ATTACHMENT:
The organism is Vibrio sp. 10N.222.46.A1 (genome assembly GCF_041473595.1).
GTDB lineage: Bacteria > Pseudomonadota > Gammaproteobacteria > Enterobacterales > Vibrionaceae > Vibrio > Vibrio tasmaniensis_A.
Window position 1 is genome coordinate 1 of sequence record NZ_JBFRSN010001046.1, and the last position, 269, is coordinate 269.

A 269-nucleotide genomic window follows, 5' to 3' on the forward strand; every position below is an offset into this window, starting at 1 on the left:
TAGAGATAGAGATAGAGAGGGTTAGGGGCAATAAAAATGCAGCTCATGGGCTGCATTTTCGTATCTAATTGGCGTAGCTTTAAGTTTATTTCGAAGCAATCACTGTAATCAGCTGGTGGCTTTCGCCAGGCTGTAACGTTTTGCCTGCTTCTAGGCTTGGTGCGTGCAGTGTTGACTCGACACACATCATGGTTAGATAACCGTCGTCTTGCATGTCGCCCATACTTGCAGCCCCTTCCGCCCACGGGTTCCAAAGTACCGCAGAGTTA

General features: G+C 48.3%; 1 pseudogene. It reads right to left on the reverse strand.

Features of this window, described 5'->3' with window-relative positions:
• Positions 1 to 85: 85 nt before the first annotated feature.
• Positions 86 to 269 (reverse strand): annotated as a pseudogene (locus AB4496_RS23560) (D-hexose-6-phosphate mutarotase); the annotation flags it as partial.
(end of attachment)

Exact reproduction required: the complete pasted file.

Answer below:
The organism is Vibrio sp. 10N.222.46.A1 (genome assembly GCF_041473595.1).
GTDB lineage: Bacteria > Pseudomonadota > Gammaproteobacteria > Enterobacterales > Vibrionaceae > Vibrio > Vibrio tasmaniensis_A.
Window position 1 is genome coordinate 1 of sequence record NZ_JBFRSN010001046.1, and the last position, 269, is coordinate 269.

A 269-nucleotide genomic window follows, 5' to 3' on the forward strand; every position below is an offset into this window, starting at 1 on the left:
TAGAGATAGAGATAGAGAGGGTTAGGGGCAATAAAAATGCAGCTCATGGGCTGCATTTTCGTATCTAATTGGCGTAGCTTTAAGTTTATTTCGAAGCAATCACTGTAATCAGCTGGTGGCTTTCGCCAGGCTGTAACGTTTTGCCTGCTTCTAGGCTTGGTGCGTGCAGTGTTGACTCGACACACATCATGGTTAGATAACCGTCGTCTTGCATGTCGCCCATACTTGCAGCCCCTTCCGCCCACGGGTTCCAAAGTACCGCAGAGTTA

General features: G+C 48.3%; 1 pseudogene. It reads right to left on the reverse strand.

Features of this window, described 5'->3' with window-relative positions:
• Positions 1 to 85: 85 nt before the first annotated feature.
• Positions 86 to 269 (reverse strand): annotated as a pseudogene (locus AB4496_RS23560) (D-hexose-6-phosphate mutarotase); the annotation flags it as partial.